Many IoT devices will support both WiFi and Bluetooth as the cost of supporting both is often only marginally higher than that for a WiFi-only transceiver. This can be leveraged to ease tasks such as installation. First, a simple Bluetooth connection to an app hosted by a mobile device can be used to set up the device. Once configured, it can switch to using the WiFi protocol for data transfers.
A further option that has emerged recently is DECT Ultra Low Energy (ULE). It has the advantage over many of the IoT short-range protocols of having dedicated RF spectrum instead of shared access to the 2.4 GHz ISM band. DECT ULE’s range can extend as far as 300m outdoors and 50m indoors.
The DECT protocol lets multiple gateways cooperate to extend the range of a single network much further than the core 300m. Although DECT was originally developed for wireless telephony, the ULE version provides low-power communication for IoT sensor nodes.
In the short-range environment, the gateway is normally managed by the user. In the low-power wide-area networking (LPWAN) environment, the gateway can be privately owned but access can also be through public networks. A protocol that offers the choice of either is LoRA.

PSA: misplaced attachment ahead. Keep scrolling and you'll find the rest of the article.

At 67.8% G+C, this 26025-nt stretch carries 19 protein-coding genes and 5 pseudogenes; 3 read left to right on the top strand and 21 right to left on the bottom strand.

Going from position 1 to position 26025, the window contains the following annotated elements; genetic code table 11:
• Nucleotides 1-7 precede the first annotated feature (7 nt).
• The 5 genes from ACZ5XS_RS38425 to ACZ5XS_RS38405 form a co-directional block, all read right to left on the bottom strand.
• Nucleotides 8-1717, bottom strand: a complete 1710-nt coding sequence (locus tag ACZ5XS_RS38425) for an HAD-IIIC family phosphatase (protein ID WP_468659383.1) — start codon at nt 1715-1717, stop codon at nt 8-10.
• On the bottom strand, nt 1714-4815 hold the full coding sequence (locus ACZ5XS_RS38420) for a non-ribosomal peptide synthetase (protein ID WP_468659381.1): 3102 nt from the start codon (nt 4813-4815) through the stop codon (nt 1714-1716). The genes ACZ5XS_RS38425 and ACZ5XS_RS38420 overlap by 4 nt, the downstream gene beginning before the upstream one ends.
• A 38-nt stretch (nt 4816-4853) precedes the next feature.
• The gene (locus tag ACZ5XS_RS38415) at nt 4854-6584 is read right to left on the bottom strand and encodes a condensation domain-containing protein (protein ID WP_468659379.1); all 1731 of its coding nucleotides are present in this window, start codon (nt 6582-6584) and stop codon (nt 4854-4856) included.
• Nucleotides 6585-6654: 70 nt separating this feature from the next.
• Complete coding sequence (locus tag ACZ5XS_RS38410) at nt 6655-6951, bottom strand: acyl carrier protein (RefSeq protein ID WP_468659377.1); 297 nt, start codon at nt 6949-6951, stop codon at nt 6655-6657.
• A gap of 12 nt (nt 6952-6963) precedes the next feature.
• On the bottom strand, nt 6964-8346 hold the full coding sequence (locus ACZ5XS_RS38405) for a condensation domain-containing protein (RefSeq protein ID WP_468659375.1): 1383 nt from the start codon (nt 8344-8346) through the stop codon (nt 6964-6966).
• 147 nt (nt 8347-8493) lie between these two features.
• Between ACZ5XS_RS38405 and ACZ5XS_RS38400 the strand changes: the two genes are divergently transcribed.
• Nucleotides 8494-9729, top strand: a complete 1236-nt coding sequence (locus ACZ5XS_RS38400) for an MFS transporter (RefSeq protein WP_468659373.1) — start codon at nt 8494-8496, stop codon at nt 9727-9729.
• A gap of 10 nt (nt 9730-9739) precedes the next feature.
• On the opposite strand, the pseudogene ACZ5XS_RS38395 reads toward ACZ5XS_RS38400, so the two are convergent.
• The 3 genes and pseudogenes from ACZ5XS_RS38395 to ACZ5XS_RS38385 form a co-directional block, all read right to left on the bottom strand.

Based on a transceiver design by semiconductor supplier Semtech, LoRA employs unlicensed spectrum and provides users with the option to deploy their own gateways or have their devices communicate with third-party networks. Some cities have deployed networks based on LoRA that are free to access and service providers have appeared that rent access to their gateways.
To avoid interference problems from other users on the same RF band, LoRA uses a spread-spectrum modulation scheme supporting datarates from 300 b/s to 50 kb/s. The range can be up to 10 km and the use of comparatively low frequencies makes it possible to reach devices buried below ground, such as water meters.